The shape of those talks remains unclear. No one could be sure whether the stream of questions from the jury room since it got the case June 1 came from one juror or 11. After she sent jurors home Tuesday, Sarmina told the lawyers she was reluctant to grant the panel's latest request: to have days' worth of testimony read to it.
The witnesses that jurors want to rehear include the Bucks County man who says Brennan tried to rape him at age 14, the man's mother, and an archdiocesan investigator who interviewed Brennan in 2006. Jurors also asked to hear the testimony of a former Northeast Philadelphia altar boy who described abuse by Edward Avery, a former priest who prosecutors say Lynn knew was a predator.
Earlier, the judge remarked that she wasn't worried about the jury's progress. Juries routinely need a full day to sort through evidence in a trial that lasts just a day or two, Sarmina noted. This one included more than 60 witnesses and nearly 2,000 records presented over 11 weeks.
But that optimism melted as the hours passed. The last request launched a new round of sparring among the lawyers and judge.
After erupting in frustration earlier in the day, Brennan's attorney, William J. Brennan, could manage only a laugh. "Your honor, I have no trouble with you instructing them that if they're that confused, it's called ‘reasonable doubt,'?" he said.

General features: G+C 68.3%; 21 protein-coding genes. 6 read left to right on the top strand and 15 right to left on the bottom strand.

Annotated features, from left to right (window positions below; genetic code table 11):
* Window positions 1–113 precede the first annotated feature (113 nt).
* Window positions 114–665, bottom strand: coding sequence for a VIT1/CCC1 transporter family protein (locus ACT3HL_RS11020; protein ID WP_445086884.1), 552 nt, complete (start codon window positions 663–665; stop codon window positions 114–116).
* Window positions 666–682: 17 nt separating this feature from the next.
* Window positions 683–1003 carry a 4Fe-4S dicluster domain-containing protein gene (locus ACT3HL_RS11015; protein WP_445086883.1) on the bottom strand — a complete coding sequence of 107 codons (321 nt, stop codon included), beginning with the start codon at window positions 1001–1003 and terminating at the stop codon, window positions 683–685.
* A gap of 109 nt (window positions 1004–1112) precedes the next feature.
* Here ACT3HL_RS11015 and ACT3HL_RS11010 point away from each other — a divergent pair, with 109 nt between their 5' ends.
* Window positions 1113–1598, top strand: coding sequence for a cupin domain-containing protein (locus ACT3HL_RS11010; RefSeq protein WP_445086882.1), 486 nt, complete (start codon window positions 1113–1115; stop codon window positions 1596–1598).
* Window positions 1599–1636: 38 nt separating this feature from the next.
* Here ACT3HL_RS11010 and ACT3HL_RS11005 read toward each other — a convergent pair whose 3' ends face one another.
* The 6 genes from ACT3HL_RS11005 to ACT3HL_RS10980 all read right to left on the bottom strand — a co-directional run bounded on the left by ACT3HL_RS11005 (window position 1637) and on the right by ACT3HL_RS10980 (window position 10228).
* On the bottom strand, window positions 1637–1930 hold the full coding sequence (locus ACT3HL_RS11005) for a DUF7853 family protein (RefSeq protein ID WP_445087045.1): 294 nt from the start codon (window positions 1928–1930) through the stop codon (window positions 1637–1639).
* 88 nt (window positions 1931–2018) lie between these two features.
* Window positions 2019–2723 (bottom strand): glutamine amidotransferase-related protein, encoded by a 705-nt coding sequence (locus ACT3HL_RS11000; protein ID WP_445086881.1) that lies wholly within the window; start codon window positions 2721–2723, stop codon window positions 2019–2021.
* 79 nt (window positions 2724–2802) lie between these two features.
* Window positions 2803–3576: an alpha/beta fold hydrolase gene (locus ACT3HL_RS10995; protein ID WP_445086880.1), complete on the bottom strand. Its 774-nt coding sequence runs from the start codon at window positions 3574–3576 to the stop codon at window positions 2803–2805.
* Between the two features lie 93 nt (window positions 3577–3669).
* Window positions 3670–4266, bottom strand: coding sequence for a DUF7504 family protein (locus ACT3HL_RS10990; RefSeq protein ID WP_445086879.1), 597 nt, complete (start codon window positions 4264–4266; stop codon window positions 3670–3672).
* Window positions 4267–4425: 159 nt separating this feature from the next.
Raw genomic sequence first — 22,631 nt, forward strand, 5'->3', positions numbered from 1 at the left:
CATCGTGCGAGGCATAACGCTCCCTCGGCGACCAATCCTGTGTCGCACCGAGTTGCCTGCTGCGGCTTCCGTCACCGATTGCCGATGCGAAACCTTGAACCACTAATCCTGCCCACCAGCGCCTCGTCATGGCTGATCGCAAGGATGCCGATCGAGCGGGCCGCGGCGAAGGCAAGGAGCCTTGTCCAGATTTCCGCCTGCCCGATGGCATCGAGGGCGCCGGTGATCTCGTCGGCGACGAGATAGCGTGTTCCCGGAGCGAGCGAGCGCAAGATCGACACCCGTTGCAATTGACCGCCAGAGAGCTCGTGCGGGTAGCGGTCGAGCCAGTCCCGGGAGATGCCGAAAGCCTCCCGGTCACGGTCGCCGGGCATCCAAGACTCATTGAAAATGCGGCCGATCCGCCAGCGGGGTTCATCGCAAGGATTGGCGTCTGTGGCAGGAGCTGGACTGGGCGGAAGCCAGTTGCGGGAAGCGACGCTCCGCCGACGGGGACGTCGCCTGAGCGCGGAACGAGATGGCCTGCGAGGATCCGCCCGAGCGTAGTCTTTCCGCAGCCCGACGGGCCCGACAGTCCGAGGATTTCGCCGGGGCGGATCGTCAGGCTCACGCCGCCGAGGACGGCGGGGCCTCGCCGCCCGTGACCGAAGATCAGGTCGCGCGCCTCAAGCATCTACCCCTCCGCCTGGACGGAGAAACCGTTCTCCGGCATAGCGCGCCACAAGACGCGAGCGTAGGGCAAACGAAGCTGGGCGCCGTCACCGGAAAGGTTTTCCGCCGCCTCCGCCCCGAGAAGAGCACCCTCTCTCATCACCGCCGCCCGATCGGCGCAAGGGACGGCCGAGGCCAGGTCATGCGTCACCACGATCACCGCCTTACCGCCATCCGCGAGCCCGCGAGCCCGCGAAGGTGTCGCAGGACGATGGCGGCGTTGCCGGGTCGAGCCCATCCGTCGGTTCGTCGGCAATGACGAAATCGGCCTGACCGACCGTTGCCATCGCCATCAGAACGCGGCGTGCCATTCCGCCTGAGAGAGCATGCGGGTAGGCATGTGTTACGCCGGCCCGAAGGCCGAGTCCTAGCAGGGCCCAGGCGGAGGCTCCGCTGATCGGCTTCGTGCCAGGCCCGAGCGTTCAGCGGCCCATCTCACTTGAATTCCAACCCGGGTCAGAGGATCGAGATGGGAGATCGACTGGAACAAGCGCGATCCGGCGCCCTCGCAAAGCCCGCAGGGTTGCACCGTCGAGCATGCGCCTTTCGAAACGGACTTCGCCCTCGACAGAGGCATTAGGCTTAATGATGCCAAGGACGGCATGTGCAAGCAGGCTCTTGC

Assistant District Attorney Mark Cipolletti suggested something less drastic. "Maybe we should tell the jury they can start working to 8 or 9 o'clock at night," he said.
One of Lynn's lawyers, Thomas A. Bergstrom, asked the judge to tell jurors "they have to rely on their recollections of testimony."
Assistant District Attorney Patrick Blessington disagreed. "Give them what they want, your honor," he said.
The defense lawyers blamed the prosecution for any juror confusion, suggesting jurors couldn't remember key witnesses from two months ago because they had to endure weeks of testimony about sexual abuse committed decades ago by priests who aren't charged in this case.
"Maybe your client shouldn't have lied for two days on the stand," Blessington shot back at Lynn's lawyers.
Sarmina said she was leaning toward asking jurors to narrow their requests, but would decide by Thursday. "We are not going to read back two days of testimony," she said.
Contact John P. Martin at 215-854-4774, firstname.lastname@example.org, or follow @JPMartinInky on Twitter. We invite you to comment on this story by clicking here. Comments will be moderated.